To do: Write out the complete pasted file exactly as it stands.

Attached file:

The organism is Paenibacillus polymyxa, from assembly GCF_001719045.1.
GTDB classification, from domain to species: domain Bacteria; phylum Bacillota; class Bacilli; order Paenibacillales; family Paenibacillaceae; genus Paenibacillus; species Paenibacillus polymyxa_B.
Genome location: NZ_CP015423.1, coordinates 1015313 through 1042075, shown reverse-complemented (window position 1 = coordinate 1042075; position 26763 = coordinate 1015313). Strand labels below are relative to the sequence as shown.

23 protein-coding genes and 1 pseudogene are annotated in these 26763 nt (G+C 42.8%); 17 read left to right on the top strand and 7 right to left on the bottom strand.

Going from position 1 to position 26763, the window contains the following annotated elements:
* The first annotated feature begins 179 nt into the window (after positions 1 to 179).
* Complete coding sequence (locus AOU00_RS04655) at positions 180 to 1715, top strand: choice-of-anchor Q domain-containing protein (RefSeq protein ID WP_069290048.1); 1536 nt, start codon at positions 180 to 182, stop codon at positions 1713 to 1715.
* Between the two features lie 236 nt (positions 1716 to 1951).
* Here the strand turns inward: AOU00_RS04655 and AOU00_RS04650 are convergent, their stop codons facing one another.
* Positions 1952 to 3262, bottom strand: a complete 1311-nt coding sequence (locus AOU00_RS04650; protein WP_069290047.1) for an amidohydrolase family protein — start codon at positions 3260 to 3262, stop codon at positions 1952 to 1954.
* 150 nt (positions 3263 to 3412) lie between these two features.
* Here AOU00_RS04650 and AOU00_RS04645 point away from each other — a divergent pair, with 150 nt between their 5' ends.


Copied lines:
The organism is Paenibacillus polymyxa, from assembly GCF_001719045.1.
GTDB classification, from domain to species: domain Bacteria; phylum Bacillota; class Bacilli; order Paenibacillales; family Paenibacillaceae; genus Paenibacillus; species Paenibacillus polymyxa_B.
Genome location: NZ_CP015423.1, coordinates 1015313 through 1042075, shown reverse-complemented (window position 1 = coordinate 1042075; position 26763 = coordinate 1015313). Strand labels below are relative to the sequence as shown.

23 protein-coding genes and 1 pseudogene are annotated in these 26763 nt (G+C 42.8%); 17 read left to right on the top strand and 7 right to left on the bottom strand.

Going from position 1 to position 26763, the window contains the following annotated elements:
* The first annotated feature begins 179 nt into the window (after positions 1 to 179).
* Complete coding sequence (locus AOU00_RS04655) at positions 180 to 1715, top strand: choice-of-anchor Q domain-containing protein (RefSeq protein ID WP_069290048.1); 1536 nt, start codon at positions 180 to 182, stop codon at positions 1713 to 1715.
* Between the two features lie 236 nt (positions 1716 to 1951).
* Here the strand turns inward: AOU00_RS04655 and AOU00_RS04650 are convergent, their stop codons facing one another.
* Positions 1952 to 3262, bottom strand: a complete 1311-nt coding sequence (locus AOU00_RS04650; protein WP_069290047.1) for an amidohydrolase family protein — start codon at positions 3260 to 3262, stop codon at positions 1952 to 1954.
* 150 nt (positions 3263 to 3412) lie between these two features.
* Here AOU00_RS04650 and AOU00_RS04645 point away from each other — a divergent pair, with 150 nt between their 5' ends.